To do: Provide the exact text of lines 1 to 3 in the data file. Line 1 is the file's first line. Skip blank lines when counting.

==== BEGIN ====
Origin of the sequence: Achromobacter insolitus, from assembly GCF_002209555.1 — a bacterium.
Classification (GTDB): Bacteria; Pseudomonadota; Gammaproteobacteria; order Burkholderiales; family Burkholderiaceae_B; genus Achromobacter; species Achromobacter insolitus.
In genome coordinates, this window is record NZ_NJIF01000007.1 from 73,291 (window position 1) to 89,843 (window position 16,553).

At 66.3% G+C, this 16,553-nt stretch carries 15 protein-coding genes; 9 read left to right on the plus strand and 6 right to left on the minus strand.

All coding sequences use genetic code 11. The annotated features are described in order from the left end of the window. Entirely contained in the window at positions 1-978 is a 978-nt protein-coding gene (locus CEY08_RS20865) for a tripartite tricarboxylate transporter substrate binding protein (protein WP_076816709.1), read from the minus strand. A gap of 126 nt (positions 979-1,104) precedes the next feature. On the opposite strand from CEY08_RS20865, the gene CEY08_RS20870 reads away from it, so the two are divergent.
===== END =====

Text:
Origin of the sequence: Achromobacter insolitus, from assembly GCF_002209555.1 — a bacterium.
Classification (GTDB): Bacteria; Pseudomonadota; Gammaproteobacteria; order Burkholderiales; family Burkholderiaceae_B; genus Achromobacter; species Achromobacter insolitus.
In genome coordinates, this window is record NZ_NJIF01000007.1 from 73,291 (window position 1) to 89,843 (window position 16,553).